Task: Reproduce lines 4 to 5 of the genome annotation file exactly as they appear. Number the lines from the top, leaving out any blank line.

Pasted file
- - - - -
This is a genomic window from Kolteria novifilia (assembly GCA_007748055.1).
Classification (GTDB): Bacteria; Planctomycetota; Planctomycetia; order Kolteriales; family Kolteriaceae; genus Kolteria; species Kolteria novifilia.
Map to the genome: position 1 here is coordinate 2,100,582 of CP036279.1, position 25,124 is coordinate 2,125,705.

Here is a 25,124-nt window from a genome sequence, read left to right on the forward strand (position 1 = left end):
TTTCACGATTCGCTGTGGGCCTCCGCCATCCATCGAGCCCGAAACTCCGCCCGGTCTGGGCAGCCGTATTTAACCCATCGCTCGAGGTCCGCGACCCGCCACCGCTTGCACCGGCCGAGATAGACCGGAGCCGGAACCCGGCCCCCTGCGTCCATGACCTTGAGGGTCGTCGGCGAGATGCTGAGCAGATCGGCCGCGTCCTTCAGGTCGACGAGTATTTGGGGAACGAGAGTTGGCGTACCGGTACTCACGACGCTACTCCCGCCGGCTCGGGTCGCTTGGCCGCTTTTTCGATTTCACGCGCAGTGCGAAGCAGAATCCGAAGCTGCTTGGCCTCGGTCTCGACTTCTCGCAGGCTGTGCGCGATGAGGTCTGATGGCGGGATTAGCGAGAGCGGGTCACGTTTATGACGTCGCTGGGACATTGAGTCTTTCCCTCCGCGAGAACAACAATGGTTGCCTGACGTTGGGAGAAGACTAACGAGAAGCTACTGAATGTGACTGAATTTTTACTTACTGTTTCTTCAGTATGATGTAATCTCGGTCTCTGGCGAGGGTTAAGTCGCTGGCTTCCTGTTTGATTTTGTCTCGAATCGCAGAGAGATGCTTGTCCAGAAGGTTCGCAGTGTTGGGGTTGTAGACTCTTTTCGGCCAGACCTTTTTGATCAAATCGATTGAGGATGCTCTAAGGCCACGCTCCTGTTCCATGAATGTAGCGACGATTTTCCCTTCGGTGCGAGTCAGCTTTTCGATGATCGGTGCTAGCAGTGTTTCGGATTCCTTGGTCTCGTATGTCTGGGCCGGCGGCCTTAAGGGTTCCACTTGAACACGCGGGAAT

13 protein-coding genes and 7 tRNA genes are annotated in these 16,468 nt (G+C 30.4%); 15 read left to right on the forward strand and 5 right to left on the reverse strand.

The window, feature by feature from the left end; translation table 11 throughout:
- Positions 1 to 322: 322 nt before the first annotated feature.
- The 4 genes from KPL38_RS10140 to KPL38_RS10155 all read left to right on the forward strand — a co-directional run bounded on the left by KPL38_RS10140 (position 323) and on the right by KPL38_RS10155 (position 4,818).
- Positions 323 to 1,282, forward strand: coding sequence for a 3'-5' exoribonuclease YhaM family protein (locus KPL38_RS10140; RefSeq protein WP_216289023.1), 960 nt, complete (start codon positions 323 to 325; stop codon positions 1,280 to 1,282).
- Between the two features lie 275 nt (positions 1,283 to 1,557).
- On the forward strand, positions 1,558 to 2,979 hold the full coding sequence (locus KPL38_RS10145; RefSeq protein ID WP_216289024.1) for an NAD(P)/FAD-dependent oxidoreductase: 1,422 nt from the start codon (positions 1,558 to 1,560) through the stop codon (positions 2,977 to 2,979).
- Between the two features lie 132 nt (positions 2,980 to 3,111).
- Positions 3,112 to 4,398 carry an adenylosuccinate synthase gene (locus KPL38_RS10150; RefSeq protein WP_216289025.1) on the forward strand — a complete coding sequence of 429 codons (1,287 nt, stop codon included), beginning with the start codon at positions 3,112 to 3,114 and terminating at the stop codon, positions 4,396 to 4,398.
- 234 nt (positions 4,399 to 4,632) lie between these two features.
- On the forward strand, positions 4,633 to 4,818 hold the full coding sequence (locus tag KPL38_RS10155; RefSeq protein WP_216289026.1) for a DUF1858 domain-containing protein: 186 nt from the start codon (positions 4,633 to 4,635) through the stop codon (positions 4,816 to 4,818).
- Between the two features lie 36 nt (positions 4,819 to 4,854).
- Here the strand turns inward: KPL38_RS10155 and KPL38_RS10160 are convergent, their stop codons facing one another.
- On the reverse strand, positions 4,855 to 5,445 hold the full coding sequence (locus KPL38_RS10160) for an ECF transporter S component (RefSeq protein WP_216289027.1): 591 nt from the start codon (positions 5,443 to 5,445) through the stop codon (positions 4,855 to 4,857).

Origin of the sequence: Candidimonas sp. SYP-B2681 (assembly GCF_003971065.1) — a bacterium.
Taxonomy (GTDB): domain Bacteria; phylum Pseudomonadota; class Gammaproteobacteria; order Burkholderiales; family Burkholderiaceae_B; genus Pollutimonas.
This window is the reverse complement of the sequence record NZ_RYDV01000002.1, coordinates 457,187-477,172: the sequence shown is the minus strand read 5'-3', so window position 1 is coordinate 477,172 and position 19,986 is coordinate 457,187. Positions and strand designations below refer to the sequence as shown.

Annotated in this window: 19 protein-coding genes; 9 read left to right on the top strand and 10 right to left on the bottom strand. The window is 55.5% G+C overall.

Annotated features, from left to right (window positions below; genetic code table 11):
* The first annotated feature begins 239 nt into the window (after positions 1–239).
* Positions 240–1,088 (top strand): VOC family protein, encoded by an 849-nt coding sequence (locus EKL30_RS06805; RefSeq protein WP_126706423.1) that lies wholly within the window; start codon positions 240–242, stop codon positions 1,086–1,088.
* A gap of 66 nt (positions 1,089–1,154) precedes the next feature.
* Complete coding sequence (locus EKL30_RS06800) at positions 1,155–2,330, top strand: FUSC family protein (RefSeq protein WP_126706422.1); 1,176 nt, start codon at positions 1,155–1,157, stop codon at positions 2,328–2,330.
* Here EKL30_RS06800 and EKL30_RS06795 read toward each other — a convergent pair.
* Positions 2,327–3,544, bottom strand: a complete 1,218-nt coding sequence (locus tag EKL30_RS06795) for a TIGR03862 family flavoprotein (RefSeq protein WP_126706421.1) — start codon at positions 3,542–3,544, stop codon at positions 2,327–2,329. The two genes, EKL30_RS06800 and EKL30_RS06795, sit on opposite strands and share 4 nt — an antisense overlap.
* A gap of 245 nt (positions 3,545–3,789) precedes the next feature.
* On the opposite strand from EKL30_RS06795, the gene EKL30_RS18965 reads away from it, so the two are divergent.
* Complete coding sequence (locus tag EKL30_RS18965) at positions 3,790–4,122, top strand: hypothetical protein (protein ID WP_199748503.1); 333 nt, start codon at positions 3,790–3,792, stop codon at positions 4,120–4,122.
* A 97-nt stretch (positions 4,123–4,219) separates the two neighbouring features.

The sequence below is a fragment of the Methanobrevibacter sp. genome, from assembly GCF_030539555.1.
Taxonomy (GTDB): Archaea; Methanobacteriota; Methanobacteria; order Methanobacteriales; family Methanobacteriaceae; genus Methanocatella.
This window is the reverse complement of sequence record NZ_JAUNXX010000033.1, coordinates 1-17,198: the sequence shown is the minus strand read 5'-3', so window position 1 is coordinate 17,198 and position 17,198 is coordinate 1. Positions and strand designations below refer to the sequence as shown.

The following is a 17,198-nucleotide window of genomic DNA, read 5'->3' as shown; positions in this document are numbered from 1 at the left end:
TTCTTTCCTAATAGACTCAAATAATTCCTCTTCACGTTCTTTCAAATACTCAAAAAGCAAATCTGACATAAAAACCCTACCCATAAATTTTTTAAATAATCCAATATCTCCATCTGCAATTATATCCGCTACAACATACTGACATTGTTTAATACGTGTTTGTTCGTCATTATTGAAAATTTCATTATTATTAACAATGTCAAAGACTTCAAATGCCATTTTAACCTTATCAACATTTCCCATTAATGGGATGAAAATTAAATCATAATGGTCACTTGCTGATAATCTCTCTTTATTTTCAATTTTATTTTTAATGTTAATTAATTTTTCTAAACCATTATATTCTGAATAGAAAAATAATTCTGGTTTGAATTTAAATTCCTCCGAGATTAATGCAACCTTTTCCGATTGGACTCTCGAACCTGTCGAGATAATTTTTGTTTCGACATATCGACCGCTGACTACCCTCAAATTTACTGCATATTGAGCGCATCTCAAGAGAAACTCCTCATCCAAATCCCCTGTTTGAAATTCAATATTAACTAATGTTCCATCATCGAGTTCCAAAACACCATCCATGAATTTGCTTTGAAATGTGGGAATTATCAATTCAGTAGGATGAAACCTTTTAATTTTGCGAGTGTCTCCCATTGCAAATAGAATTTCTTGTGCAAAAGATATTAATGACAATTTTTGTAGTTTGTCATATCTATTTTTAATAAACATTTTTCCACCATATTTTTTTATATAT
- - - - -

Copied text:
Here is a 25,124-nt window from a genome sequence, read left to right on the forward strand (position 1 = left end):
TTTCACGATTCGCTGTGGGCCTCCGCCATCCATCGAGCCCGAAACTCCGCCCGGTCTGGGCAGCCGTATTTAACCCATCGCTCGAGGTCCGCGACCCGCCACCGCTTGCACCGGCCGAGATAGACCGGAGCCGGAACCCGGCCCCCTGCGTCCATGACCTTGAGGGTCGTCGGCGAGATGCTGAGCAGATCGGCCGCGTCCTTCAGGTCGACGAGTATTTGGGGAACGAGAGTTGGCGTACCGGTACTCACGACGCTACTCCCGCCGGCTCGGGTCGCTTGGCCGCTTTTTCGATTTCACGCGCAGTGCGAAGCAGAATCCGAAGCTGCTTGGCCTCGGTCTCGACTTCTCGCAGGCTGTGCGCGATGAGGTCTGATGGCGGGATTAGCGAGAGCGGGTCACGTTTATGACGTCGCTGGGACATTGAGTCTTTCCCTCCGCGAGAACAACAATGGTTGCCTGACGTTGGGAGAAGACTAACGAGAAGCTACTGAATGTGACTGAATTTTTACTTACTGTTTCTTCAGTATGATGTAATCTCGGTCTCTGGCGAGGGTTAAGTCGCTGGCTTCCTGTTTGATTTTGTCTCGAATCGCAGAGAGATGCTTGTCCAGAAGGTTCGCAGTGTTGGGGTTGTAGACTCTTTTCGGCCAGACCTTTTTGATCAAATCGATTGAGGATGCTCTAAGGCCACGCTCCTGTTCCATGAATGTAGCGACGATTTTCCCTTCGGTGCGAGTCAGCTTTTCGATGATCGGTGCTAGCAGTGTTTCGGATTCCTTGGTCTCGTATGTCTGGGCCGGCGGCCTTAAGGGTTCCACTTGAACACGCGGGAAT